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Representations and warranties insurance – An increasingly important tool for Canadian dealmakers

Author(s): Michael Budabin McQuown, Mary Abbott, Marc Kushner, Brian Gray

Dec 8, 2020

In 2020, representations and warranties insurance (RWI) continued to play an increasingly significant role in the Canadian private M&A market. RWI is an insurance policy, usually obtained by a buyer, that replaces all or most of the traditional seller indemnification obligations for losses that arise due to breaches of, or inaccuracies in, seller representations and warranties. As a result, depending upon the structure of the transaction and the policy, a seller is able to significantly reduce or even eliminate its post-closing indemnification obligations. At the same time, a buyer is able to retain the indemnification protection that it would normally seek to have in a traditional M&A deal. RWI is commonplace in the United States and its presence in the Canadian market has been rapidly expanding over the last few years. In this article, we explore the state of the Canadian RWI market in 2020, including the impacts of COVID-19.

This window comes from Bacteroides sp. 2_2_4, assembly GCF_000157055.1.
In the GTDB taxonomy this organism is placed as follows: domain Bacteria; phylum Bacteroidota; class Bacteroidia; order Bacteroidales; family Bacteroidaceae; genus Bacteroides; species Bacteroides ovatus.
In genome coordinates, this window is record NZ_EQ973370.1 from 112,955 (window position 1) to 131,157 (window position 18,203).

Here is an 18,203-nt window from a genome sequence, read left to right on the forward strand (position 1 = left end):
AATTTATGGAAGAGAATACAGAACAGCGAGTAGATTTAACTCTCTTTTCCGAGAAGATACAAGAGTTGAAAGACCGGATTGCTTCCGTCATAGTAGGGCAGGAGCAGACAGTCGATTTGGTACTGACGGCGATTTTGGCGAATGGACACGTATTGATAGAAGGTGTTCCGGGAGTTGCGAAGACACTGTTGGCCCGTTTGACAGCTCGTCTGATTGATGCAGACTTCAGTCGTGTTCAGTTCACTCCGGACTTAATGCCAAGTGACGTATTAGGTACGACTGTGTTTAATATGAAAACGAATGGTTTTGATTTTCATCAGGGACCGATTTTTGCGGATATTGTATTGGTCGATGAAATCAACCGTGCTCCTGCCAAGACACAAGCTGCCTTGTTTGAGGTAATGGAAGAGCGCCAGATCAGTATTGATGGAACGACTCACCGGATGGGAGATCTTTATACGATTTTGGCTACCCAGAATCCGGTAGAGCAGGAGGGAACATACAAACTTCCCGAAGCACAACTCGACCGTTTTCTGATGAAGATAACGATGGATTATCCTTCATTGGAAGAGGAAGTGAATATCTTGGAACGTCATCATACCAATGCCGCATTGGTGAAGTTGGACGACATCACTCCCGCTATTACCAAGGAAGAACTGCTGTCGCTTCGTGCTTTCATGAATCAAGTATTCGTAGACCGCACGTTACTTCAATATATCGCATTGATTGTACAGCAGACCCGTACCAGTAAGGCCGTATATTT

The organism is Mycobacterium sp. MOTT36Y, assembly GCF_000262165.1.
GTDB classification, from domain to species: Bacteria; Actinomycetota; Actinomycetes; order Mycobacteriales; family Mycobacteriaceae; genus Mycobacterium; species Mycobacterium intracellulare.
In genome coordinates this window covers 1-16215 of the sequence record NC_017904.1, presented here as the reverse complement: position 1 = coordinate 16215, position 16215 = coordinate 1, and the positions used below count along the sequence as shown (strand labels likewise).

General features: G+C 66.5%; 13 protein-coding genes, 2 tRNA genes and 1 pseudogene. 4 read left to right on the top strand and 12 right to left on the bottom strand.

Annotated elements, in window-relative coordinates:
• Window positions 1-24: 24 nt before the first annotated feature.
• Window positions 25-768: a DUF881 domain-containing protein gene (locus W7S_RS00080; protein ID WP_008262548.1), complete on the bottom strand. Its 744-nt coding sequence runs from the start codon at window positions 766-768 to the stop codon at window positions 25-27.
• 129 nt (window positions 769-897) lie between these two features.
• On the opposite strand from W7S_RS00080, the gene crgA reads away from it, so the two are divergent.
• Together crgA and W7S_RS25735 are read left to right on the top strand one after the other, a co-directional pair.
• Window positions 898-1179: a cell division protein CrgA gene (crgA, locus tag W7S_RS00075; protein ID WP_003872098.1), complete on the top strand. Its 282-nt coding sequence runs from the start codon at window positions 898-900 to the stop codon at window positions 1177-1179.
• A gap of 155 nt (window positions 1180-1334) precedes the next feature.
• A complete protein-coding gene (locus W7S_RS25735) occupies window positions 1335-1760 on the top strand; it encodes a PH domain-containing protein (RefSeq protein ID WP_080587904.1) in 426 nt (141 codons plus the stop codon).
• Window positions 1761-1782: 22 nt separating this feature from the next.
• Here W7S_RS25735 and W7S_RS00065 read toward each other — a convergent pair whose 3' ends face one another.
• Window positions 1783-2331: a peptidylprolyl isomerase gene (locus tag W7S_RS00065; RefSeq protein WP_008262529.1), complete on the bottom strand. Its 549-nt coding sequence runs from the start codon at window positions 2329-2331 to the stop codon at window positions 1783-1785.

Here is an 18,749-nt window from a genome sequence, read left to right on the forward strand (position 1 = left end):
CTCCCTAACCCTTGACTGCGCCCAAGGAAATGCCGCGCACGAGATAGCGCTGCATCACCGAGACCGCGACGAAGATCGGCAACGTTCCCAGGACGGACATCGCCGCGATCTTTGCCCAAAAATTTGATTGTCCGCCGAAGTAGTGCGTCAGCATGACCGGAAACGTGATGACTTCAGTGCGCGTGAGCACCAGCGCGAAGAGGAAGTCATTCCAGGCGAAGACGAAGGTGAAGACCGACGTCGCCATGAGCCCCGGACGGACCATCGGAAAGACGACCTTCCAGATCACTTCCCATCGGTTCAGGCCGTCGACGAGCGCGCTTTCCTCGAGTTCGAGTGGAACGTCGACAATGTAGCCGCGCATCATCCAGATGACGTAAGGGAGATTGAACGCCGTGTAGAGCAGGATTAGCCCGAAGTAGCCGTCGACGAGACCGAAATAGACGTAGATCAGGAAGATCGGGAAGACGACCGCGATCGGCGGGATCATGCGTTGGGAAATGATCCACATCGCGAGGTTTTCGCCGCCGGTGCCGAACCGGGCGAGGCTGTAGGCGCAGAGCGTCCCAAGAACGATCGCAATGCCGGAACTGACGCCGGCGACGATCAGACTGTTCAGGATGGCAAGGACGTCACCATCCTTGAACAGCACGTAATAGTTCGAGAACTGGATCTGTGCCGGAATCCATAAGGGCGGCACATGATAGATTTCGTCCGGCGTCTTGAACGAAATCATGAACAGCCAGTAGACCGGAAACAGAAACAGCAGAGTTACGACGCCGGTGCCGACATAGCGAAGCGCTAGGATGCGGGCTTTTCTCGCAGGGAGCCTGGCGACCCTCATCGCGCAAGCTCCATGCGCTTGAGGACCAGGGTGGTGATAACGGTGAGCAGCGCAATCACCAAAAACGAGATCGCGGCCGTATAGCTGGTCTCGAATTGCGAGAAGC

RWI use in Canada continues to grow

Use of RWI in Canada has become an increasingly common tool for Canadian dealmakers, a trend that seems to be continuing despite the COVID-19 pandemic. Though RWI is still not as prevalent in Canada as it is in the United States, a bidder in a competitive process in Canada, such as an auction, should expect that a seller is likely to propose RWI in lieu of traditional indemnification provisions. A bidder in search of a competitive advantage should be prepared to either offer or accept RWI in its bid in order to remain competitive. While historically RWI transactions often had a nexus to the United States or to private equity funds or financial investors, recently there has been a proliferation of RWI‑supported transactions in Canadian domestic transactions that have included strategic acquirors... 

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